Published online by Cambridge University Press: 18 September 2019
Constitutional pluralism is a theory for the post-sovereign European state. This only makes sense historically, emerging out of postwar European reconstruction through the repression of popular sovereignty and restraining of democracy, including through the project of European integration. It became unsettled at Maastricht and evolved from a series of irritants into a full-blown crisis in the recent decade, with sovereignty claims returning both from the bottom-up and the top-down, to the extent that we can legitimately ask whether we are now moving ‘beyond the post-sovereign state’? Constitutional pluralist literature fails to capture this in that evades material issues of democracy and political economy.
I would like to thank Cormac Mac Amhlaigh and Kenneth Armstrong for comments on an earlier draft.
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13 The idea of pluralism under international law is, he concludes, ‘contextually more persuasive and appropriate’ (MacCormick, Questioning Sovereignty, note 3 above, p 121). Although if the discretion of national courts is qualified by their international obligations, there is little specification of precisely what those entail (see eg ibid, p 117).
14 See eg ibid, p 10.
15 MacCormick, note 1 above, p 16. Repeated less assertively in MacCormick, Questioning Sovereignty, note 3 above, p 126. In the final iteration, eschewing any form of radical pluralism, MacCormick suggests that conflicts between domestic and EU law should ultimately be determined, in Kelsenian fashion, by norms of international law.
16 MacCormick, Questioning Sovereignty, note 3 above, ch 9.
18 Ibid, pp 94–95. Since, according to the internal view of UK officials sovereignty remains with the UK constitution, but according to EC officials it lies with the Treaties, MacCormick argues that the theorist seeking a disinterested perspective ‘can entertain both or several views cognitively, suspending any question of volitional commitment to one or another. Instead of committing oneself to a monocular vision dictated by sovereignty theory, one can embrace the possibility of acknowledging differences of perspective, differences of points of view’. MacCormick, note 1 above, p 6.
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20 Italics added.
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57 See Vauchez, Cohen, and Rassmussen, note 36 above.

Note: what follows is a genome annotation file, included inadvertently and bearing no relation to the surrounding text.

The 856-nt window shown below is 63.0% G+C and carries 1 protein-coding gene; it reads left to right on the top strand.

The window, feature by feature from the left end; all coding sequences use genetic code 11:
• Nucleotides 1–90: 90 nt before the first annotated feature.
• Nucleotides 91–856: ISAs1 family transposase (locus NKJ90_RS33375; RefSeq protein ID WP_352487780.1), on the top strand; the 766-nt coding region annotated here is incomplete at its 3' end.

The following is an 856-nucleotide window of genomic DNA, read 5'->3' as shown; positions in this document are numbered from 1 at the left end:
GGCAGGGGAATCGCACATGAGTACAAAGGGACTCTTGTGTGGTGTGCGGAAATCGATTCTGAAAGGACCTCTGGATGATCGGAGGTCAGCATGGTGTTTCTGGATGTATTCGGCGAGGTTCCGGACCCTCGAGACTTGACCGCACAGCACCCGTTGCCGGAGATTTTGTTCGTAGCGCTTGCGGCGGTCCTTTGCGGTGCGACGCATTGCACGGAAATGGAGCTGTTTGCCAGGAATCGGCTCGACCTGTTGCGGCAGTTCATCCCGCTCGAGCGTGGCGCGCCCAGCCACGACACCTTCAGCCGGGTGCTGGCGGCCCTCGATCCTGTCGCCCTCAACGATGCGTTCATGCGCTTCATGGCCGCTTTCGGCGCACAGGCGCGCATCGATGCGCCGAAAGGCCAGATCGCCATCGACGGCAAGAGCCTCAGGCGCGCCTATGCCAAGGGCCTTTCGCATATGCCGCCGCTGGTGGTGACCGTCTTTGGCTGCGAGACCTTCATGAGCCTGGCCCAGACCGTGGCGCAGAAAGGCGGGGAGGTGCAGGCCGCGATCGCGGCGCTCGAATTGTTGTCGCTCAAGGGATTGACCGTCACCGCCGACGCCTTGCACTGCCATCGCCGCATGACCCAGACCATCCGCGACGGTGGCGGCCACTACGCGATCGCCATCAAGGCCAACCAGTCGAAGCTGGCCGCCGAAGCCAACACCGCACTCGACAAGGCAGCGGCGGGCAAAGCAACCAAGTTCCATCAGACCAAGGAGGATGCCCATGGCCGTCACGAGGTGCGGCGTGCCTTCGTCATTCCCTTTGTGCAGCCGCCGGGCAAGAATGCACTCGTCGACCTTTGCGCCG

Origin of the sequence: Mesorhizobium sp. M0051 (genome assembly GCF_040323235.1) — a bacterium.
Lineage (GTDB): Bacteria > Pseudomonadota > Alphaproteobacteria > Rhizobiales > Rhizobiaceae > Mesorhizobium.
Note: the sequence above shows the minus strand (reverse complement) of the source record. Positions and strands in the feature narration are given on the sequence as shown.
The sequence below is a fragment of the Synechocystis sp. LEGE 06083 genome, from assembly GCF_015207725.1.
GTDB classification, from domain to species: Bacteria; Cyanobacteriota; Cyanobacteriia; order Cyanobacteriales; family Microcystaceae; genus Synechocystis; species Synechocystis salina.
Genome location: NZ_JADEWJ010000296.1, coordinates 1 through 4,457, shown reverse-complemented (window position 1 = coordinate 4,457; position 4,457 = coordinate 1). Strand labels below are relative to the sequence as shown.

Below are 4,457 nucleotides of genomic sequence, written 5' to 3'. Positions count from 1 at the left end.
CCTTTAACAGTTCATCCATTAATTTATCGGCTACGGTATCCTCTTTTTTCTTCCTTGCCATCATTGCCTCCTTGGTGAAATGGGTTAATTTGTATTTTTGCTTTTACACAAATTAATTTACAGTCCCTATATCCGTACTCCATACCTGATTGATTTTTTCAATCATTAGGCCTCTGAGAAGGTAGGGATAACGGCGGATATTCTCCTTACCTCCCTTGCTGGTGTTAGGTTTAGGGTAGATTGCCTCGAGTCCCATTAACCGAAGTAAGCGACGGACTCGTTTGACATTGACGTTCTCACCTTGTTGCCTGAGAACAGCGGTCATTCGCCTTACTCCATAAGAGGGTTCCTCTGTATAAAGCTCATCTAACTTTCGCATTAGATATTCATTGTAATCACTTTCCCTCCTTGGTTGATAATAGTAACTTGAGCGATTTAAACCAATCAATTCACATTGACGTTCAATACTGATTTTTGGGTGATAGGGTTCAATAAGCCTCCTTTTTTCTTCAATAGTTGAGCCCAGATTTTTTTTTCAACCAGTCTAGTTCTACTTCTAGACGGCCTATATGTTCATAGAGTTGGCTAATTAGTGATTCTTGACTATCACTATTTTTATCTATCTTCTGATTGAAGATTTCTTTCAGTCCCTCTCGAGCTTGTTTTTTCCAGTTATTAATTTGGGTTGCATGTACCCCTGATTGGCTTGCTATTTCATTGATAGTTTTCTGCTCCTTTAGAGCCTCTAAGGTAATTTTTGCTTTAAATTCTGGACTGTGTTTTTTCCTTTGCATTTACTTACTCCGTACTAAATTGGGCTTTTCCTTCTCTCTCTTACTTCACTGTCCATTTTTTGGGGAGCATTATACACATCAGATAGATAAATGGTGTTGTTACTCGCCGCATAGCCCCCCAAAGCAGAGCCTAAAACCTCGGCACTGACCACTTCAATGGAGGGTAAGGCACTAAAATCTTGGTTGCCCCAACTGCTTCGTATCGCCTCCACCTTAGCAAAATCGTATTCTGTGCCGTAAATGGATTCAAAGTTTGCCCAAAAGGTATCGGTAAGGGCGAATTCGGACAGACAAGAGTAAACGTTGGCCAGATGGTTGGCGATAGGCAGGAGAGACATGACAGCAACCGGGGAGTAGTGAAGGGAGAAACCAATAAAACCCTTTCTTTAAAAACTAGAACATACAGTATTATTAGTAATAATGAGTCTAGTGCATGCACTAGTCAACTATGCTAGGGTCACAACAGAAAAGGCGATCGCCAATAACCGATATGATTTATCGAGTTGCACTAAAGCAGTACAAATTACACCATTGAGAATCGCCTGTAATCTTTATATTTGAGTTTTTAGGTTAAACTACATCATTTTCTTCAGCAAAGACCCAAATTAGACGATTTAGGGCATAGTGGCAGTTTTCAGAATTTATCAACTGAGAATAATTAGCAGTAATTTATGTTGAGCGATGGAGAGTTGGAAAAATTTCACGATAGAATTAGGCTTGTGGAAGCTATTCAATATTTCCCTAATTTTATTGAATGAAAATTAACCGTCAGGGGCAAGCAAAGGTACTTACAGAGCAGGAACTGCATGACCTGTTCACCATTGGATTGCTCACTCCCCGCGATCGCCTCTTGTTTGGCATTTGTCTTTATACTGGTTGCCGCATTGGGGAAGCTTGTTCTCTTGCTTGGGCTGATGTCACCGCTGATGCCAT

58 On the significance of sovereignty claims and sovereignty frames to the concept of sovereignty, see Walker, N, ‘Sovereignty Frames and Sovereignty Claims’ in Rawlings, R, Leyland, P, and Young, A (eds) Sovereignty and the Law: Domestic, European and International Perspectives (Oxford University Press, 2013)Google Scholar.
59 Constitutional pluralism has an ambiguous relationship with the German Constitutional Court in general and its Maastricht-Urteil in particular. (Brunner, note 7 above). The significance of that judgment for generating the momentum for constitutional pluralist scholarship can hardly be doubted. But constitutional pluralism appears a defensive rear-guard reaction to its judgments, a series of attempts to domesticate them, to temper their potentially harmful effects on the European constitutionalist project and the post-sovereign condition.
60 See MacCormick, note 10 above, and MacCormick, Questioning Sovereignty, note 3 above, p 265.
61 MacCormick, note 10 above, p 259.
62 MacCormick, Questioning Sovereignty, note 3 above, p 265.
63 BVerfGE, 123/267 Judgment of 30 June 2009.
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74 Ibid, p 152. Elusively, and all too briefly, he skirts over ‘whatever storm clouds now hover over the prospects for the single currency’ (ibid, p 155). MacCormick was far from the only one to succumb to what Majone later characterized as the ‘culture of total optimism’. Majone, G, Rethinking the Union of Europe Post-Crisis: Has Integration Gone Too Far? (Cambridge University Press, 2014), pp 58–87CrossRefGoogle Scholar.
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82 See eg Scharpf, note 79 above. In fact, as Scharpf explains, the logic was already grasped by Hayek in the 1930's in his work on interstate federation.
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